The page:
Black Student Union History

  The Johns Hopkins Black Student Union (BSU) was founded in April of 1968, shortly after the assassination of Martin Luther King, Jr. and the riots which followed in Baltimore City. The club sponsors social events and lectures, participates in community service activities such as tutoring disadvantaged children, works to promote unity among African Americans, and works to improve the overall climate for African American students at Hopkins.



1967 - Ten Demands >>>>>

article_2   John Guess and Bruce Baker, who would soon the be the organizations first chairman and president, marched into the Homewood house and presented ten demands to the university administration which included an increase in black student enrollment and black professorships as well as the hiring of a black person to the admission office's staff. They requested that committees be formed to facilitate the integration of the Black community into Homewood, while still maintaining their Black identity. Sections of the Milton Eisenhower library were to be dedicated to the works of black authors. In order to improve the quality the black social scene on campus, Hopkins-Morgan State mixers and a black barber on campus were asked for.

1968 - BSU Constitution Rejected by Student Council >>>>>

  In mid-October 1968, they submitted a constitution proposal which would serve to make the Black Student Union an official university organization. After a period of discussion and debate, the Student Council body delivered its decision: the proposed charter was rejected. Upon receiving news of the submitted proposal's rejection, the decision was made to ignore the Student Council's vote and continue the formation of the Black Student Union, starting with the carrying out of recruiting and fund raising operations. The University ignored the council's decision and granted the BSU permission to use the name "Johns Hopkins" in its title.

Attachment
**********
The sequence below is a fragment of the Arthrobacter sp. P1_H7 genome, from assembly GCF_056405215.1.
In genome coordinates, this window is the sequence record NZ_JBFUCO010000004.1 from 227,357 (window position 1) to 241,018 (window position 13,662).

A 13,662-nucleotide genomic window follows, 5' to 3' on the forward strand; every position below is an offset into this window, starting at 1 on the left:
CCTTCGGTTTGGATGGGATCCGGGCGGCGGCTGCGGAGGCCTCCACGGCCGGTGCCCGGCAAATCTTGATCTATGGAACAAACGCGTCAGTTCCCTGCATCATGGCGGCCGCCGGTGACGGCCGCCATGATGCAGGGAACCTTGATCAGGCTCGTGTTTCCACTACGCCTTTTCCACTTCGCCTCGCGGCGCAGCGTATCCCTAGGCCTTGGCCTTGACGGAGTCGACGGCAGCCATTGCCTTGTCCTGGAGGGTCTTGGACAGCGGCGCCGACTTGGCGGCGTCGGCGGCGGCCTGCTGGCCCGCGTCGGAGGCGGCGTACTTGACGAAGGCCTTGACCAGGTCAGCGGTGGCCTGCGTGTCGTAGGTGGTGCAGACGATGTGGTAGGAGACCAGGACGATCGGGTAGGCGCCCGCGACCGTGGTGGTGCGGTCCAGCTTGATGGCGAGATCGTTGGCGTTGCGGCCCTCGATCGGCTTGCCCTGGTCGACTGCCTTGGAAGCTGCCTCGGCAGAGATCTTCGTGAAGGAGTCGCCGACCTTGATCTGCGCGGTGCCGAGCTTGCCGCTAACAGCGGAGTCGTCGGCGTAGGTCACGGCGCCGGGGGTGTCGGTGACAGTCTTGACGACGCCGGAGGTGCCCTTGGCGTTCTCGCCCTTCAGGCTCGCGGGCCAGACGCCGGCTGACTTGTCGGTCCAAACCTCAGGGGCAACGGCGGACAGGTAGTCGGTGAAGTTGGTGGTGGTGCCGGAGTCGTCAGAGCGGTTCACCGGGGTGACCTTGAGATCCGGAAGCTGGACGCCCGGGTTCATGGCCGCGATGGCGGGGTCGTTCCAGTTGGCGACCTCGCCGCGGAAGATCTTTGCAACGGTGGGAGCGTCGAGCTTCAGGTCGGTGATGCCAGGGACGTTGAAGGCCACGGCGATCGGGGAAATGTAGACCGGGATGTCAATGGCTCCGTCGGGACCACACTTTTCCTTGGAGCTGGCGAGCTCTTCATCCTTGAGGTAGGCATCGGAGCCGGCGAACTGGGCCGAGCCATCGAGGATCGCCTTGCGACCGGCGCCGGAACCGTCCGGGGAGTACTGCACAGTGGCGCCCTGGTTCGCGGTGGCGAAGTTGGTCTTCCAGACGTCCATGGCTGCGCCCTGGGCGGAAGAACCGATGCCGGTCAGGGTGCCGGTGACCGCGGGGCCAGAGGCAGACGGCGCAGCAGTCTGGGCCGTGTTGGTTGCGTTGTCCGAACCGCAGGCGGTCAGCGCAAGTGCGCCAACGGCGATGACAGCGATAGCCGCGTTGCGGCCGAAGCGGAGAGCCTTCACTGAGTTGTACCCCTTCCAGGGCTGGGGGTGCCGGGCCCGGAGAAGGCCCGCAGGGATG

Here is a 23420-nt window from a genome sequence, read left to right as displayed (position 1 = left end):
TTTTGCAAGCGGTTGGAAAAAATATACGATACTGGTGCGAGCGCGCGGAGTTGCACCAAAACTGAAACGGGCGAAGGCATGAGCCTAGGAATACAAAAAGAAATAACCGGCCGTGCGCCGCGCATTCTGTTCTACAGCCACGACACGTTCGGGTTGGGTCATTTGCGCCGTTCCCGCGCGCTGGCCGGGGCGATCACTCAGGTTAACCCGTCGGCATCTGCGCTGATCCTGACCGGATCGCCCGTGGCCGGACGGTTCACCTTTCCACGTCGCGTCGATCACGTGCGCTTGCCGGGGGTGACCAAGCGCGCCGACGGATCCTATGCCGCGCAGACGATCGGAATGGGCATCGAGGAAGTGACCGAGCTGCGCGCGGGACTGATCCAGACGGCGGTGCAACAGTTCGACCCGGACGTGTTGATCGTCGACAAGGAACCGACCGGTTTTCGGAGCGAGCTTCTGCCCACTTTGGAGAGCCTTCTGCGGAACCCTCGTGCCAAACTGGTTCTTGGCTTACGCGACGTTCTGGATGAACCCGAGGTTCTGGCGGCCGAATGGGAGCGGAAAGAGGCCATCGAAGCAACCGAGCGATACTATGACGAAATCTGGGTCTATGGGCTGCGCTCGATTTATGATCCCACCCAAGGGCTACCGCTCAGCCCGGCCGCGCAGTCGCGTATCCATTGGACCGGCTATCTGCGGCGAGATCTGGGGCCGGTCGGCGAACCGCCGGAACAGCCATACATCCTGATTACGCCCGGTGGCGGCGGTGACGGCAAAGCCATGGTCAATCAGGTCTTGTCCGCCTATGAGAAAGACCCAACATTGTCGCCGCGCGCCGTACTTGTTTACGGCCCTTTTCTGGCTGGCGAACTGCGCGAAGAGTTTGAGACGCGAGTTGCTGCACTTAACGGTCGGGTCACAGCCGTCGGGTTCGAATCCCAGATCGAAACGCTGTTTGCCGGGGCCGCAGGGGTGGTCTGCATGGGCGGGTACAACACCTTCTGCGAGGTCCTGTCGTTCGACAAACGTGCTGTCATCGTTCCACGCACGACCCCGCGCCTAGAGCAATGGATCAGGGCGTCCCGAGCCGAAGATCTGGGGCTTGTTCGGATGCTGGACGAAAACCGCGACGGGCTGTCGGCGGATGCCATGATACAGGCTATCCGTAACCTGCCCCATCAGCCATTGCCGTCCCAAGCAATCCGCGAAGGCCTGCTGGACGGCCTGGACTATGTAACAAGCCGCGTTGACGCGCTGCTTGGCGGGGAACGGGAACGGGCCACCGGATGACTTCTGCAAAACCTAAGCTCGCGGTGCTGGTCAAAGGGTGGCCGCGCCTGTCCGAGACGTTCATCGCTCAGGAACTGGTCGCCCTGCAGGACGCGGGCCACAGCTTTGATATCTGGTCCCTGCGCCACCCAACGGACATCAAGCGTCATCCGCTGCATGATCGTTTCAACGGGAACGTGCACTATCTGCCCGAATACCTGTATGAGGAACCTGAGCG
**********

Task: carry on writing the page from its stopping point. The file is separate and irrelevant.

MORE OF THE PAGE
1969 - the Black Student Union is Official >>>>>

article_1   Finally, in the spring of 1969 the Black Student Union became an official university organization. Baker took office as president and Guess as chairman. In their remaining years at the university, the first BSU members continued to lay the foundations and worked towards achieving the demands which they had submitted years before.

2006 - BSU Takes Stand against Racially Themed Party >>>>>

article_3  Members of the Black Student Union and supporters rallied on North Charles Street in front of the campus, speaking out against a racially themed party hosted by Sigma Chi, a predominately white fraternity. The party was entitled "Holloween in the hood" and its invitation sparked anger in many black students on campus. Angered students proclaimed that the invitation perpetuated many of the stereotypes of blacks and intended to make a complete mockery of black people as a whole. Hopkins investigated the party and imposed a 45-day suspension of the national Sigma Chi fraternity's activities, in addition to more intense punishment for the creator of the party's invitation.